Now that the Affordable Care Act has been the law of the land for five years it seems reasonable for there to be an honest review to determine just how much of a nightmare Obamacare has really turned out to be. Over the debate to pass Obamacare as well as the first few years that it was law there have been a number of leading voices that have made very strong predictions on just how bad the new law would be for the country.
Here is a sampling of Obamacare Predictions:
November 19, 2009 – Glenn Beck:
“This is the end of prosperity in America forever, if this passes. This is the end of America as you know it.”
Beck also predicted health care reform was designed to grant Obama “the pieces the president needs to control every aspect of your life,” including control over whether and when people can have children.
March 2010 – Jim Cramer CNBC:
Predicted Obamacare would topple the stock market, claiming that the healthcare law was the “single biggest impediment to the stock market going higher.” (Notably, the stock market reached all-time highs in March 2015.)
October 12, 2010 – Sen. Tom Coburn (R-OK):
‘There will be no insurance industry left in three years.’
January 6, 2011 – Speaker John Boehner (R-OH):
Obamacare “will bankrupt our nation, and it will ruin our economy.”
October 8, 2013 – Rep. Paul Broun (R-GA):
“It’s going to destroy our economy…It’s going to push us into a total economic collapse”
February 6, 2014 – Rush Limbaugh:
Obamacare would cost the economy ‘2.5 million jobs minimum’ and would be a ‘literal tragedy’
After doing some pretty time consuming searches we have not been able to find the instances in which the people that made these predictions ever came back to correct the record. A person might believe that to continue being a leading prognosticator on the national stage you would have to maintain a level of credibility by making corrections when you were proven wrong. That person, it seems, would be wrong.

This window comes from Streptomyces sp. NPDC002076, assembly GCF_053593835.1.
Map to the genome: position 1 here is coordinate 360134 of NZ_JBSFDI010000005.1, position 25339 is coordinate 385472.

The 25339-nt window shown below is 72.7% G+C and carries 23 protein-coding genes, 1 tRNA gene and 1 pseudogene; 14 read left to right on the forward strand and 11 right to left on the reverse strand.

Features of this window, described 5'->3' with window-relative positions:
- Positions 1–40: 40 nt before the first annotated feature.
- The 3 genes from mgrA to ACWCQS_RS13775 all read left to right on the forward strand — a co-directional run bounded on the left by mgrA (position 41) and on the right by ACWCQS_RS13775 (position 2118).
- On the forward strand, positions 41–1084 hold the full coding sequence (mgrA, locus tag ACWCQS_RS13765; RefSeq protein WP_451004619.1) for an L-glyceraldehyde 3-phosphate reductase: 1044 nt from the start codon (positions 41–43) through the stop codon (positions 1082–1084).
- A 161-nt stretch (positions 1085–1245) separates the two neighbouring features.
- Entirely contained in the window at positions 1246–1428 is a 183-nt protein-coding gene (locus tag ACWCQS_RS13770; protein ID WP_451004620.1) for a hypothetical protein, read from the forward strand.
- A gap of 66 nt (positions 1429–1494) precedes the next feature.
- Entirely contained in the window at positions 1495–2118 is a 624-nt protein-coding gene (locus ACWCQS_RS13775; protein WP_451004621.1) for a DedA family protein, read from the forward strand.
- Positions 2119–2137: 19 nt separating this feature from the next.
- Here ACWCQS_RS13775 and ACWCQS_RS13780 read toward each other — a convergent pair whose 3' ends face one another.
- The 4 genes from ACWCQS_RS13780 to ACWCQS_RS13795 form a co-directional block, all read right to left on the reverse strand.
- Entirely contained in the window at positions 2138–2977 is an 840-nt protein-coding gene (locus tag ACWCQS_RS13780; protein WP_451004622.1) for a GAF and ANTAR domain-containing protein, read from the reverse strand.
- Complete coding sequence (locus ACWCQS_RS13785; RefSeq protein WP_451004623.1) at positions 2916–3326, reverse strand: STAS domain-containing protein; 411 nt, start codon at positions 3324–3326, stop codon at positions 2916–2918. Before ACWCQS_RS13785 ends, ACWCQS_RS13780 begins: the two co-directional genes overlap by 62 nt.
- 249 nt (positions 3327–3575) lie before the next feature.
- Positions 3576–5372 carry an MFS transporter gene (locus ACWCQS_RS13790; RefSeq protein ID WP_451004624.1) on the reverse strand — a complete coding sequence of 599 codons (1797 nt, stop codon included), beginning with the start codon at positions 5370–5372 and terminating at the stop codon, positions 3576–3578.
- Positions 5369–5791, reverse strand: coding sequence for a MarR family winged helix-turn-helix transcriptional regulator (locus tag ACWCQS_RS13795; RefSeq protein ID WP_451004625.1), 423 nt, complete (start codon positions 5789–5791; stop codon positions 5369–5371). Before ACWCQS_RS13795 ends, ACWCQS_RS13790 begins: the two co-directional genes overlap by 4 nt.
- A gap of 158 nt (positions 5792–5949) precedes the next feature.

Could it be that there were no corrections by people such as Rush Limbaugh, Glenn Beck or these other leaders because they were proven correct?
Lets take a look at some of the results to see if corrections might be in order.
Actual Results From Obamacare So Far:
Here is a chart from a recent Gallup poll asking people if they have insurance:
Sure so what if fewer people say they don’t having insurance? These people must be part of Romney’s 47% that are the takers! We know from past elections that polls often need to be unskewed. What might be some real facts, and not just Americans answering survey questions?
Additional Key Performance Indicators relating to health care in the US:
- More than 11 million people signed up or renewed for health insurance on the state and federal exchanges in 2015
- When congressional Republicans predicted that private insurers would never work with “Obamacare,” and as Senator Coburn predicted that there would be no insurance industry anymore, and that the lack of participation would be a disaster for consumers, the GOP lawmakers had it backwards. There are more insurers participating in 2015 than there were in 2014!
- A new report from the Kaiser Family Foundation reports: that in seven cities that have released data on 2015 health premiums, that the price of the benchmark Obamacare plan is falling.
- Medicare’s per-enrollee spending is actually going down – the reductions in projected Medicare spending for 2019 are, at this point, “greater than [what] the government is expected to spend that year on unemployment insurance, welfare and Amtrak — combined (source)
- Obamacare has not destroyed the economy. In addition to robust job growth, the deficit in 2014 plunged to its lowest level in 6 years. The deficit as a percentage of Gross Domestic Product (GDP) is 2.8 percent, which is below the 40-year average
- At the time many Obamacare predictions were made the unemployment rate was at 10 percent. Today, the unemployment rate is under 5.5 percent
Everything it seems that the GOP and their commentators predicted about the Affordable Care Act turned out to be wrong. And yet, confronted with evidence of the system’s success, Republicans are still predicting failure.
Perhaps the Affordable Care Act (Obamacare) does not suck nearly as much as it might have seemed it was going to?